UK foreign Minister Boris Johnson during a press conference. Photo: AFP
LONDON, United Kingdom –UK foreign Minister Boris Johnson has cancelled a planned visit to Moscow in the wake of the developments in Syria where the Syrian regime stands accused of carrying out a chemical weapons attack against its own population in the northwestern rebel-held city of Idlib, killing 89 people, including children last week.
Johnson was to visit Moscow on Monday, a main ally of the Syrian regime headed by President Bashar al-Assad.
“Developments in Syria have changed the situation fundamentally,” Johnson said, adding that his priority now is to work with the US, and other members of the G7 “for a ceasefire on the ground and an intensified political process.”
He said that the Russian support for the Assad regime is deplorable, even after the suspected chemical attack.
The Syrian regime denies that it carried out the nerve agent gas attack in Idlib.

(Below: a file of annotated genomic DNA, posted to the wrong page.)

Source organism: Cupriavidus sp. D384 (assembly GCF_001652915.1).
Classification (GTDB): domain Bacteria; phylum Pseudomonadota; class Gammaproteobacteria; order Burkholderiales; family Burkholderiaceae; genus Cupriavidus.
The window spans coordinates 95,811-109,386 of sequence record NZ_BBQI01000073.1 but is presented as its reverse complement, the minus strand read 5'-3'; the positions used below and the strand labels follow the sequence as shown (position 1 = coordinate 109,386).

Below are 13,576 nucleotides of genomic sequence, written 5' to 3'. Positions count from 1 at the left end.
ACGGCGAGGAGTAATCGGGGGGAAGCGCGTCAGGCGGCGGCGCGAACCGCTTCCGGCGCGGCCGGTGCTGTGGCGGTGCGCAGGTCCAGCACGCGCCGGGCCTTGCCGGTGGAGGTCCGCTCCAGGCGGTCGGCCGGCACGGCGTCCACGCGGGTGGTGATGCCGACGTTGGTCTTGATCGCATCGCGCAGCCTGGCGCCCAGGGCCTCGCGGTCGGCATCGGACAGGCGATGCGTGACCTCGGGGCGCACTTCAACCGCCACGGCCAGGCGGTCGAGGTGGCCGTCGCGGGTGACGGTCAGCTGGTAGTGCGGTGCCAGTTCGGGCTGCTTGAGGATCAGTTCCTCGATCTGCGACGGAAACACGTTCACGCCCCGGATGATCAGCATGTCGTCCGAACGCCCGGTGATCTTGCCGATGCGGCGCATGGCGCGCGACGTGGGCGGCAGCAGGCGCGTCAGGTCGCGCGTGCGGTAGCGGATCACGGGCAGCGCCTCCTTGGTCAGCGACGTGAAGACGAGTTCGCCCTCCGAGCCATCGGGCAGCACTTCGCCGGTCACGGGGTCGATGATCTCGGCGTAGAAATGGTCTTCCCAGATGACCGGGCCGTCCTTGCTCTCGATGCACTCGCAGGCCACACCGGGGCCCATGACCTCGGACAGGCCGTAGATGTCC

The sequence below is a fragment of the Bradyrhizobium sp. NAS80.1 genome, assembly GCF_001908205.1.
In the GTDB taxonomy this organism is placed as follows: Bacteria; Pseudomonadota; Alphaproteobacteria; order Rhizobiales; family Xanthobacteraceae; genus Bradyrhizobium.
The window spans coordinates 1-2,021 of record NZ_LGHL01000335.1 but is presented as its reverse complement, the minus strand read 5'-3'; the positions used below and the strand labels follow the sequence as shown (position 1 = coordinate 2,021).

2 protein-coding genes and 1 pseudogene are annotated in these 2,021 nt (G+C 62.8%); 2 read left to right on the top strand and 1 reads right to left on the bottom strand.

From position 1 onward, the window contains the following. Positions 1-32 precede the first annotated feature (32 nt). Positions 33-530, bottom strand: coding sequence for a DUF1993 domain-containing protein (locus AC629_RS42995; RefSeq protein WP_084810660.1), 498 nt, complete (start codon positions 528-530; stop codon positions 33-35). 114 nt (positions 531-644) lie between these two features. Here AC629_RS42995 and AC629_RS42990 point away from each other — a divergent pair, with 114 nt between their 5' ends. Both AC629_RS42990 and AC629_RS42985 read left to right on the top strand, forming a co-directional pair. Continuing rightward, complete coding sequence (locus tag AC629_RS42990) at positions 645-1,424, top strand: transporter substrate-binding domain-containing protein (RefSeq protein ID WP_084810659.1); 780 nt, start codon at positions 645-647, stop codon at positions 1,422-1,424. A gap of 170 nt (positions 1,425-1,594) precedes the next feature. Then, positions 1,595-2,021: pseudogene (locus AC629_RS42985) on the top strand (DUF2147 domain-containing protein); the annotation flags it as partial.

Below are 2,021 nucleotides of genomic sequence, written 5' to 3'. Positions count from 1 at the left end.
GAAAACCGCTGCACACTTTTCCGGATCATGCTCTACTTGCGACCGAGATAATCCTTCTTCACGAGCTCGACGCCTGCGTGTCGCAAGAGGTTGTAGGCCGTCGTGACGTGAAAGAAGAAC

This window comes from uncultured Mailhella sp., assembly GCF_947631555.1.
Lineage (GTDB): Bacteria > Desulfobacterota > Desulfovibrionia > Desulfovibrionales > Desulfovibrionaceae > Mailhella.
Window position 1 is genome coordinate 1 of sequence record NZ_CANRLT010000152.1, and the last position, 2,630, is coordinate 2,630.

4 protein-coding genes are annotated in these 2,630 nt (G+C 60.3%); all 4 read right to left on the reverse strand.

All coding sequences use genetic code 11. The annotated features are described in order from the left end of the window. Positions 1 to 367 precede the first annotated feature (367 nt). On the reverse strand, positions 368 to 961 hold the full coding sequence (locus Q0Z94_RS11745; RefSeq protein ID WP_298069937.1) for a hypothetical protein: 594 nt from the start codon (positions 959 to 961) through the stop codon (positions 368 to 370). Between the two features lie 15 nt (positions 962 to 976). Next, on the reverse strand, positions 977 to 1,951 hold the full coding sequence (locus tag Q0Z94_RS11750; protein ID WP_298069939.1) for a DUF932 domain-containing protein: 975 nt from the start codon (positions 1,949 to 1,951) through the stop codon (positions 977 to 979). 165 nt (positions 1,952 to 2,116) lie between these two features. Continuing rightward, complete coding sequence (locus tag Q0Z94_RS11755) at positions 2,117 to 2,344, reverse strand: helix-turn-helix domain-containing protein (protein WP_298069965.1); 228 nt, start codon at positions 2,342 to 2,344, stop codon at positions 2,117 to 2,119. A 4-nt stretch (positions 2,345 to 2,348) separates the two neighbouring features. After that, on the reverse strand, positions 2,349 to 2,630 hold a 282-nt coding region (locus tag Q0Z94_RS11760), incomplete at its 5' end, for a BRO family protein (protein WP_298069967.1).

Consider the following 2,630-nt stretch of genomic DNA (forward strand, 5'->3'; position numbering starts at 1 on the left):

The foreign ministers of the seven most powerful industrial countries are scheduled to meet on April 10-11 in Italy preparing for the high-level leaders’ summit in Italy later in May to discuss issues concerning global peace and security.
The G7 includes the United States, United Kingdom, France, Germany, Italy, Japan and Canada.
Russia used to take part in the annual summit, then called G8, but was kicked out in 2014 by the other seven countries in light of the Russian involvement in the Crimea.
He said that he discussed his plans with Secretary Tillerson in detail, revealing that the latter will visit Russia as planned after the foreign ministers meeting in Italy.
Following the meeting of the G7 foreign ministers, Tillerson “will be able to deliver that clear and coordinated message to the Russians," Johnson said.
Johnson called on Moscow to do all it can to bring about a “political settlement” in Syria and work with the international community “to ensure that the shocking events of the last week are never repeated.”
The US launched Friday 59 missiles on a Syrian airbase in retaliation for the suspected chemical weapon attack that killed dozens of civilians, including many children. US President Donald Trump said there was no doubt Assad was responsible for the attack.